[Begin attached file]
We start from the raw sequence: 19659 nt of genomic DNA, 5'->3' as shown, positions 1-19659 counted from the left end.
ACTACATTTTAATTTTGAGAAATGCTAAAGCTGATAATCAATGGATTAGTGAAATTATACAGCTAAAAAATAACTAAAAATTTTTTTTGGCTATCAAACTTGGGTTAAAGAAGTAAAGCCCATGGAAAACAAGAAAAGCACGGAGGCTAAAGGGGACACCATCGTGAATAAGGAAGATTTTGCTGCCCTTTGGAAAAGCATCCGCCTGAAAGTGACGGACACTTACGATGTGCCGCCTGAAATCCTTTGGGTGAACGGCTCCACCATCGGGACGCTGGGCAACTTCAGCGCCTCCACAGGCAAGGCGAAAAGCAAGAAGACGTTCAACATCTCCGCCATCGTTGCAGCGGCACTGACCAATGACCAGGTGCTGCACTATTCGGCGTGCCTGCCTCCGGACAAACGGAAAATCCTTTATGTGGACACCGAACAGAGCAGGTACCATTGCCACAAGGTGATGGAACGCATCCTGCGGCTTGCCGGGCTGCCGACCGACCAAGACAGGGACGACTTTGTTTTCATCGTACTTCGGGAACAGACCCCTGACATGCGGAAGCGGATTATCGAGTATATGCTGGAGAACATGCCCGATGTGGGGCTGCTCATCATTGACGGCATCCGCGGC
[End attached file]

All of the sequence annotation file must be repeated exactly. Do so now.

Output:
We start from the raw sequence: 19659 nt of genomic DNA, 5'->3' as shown, positions 1-19659 counted from the left end.
ACTACATTTTAATTTTGAGAAATGCTAAAGCTGATAATCAATGGATTAGTGAAATTATACAGCTAAAAAATAACTAAAAATTTTTTTTGGCTATCAAACTTGGGTTAAAGAAGTAAAGCCCATGGAAAACAAGAAAAGCACGGAGGCTAAAGGGGACACCATCGTGAATAAGGAAGATTTTGCTGCCCTTTGGAAAAGCATCCGCCTGAAAGTGACGGACACTTACGATGTGCCGCCTGAAATCCTTTGGGTGAACGGCTCCACCATCGGGACGCTGGGCAACTTCAGCGCCTCCACAGGCAAGGCGAAAAGCAAGAAGACGTTCAACATCTCCGCCATCGTTGCAGCGGCACTGACCAATGACCAGGTGCTGCACTATTCGGCGTGCCTGCCTCCGGACAAACGGAAAATCCTTTATGTGGACACCGAACAGAGCAGGTACCATTGCCACAAGGTGATGGAACGCATCCTGCGGCTTGCCGGGCTGCCGACCGACCAAGACAGGGACGACTTTGTTTTCATCGTACTTCGGGAACAGACCCCTGACATGCGGAAGCGGATTATCGAGTATATGCTGGAGAACATGCCCGATGTGGGGCTGCTCATCATTGACGGCATCCGCGGC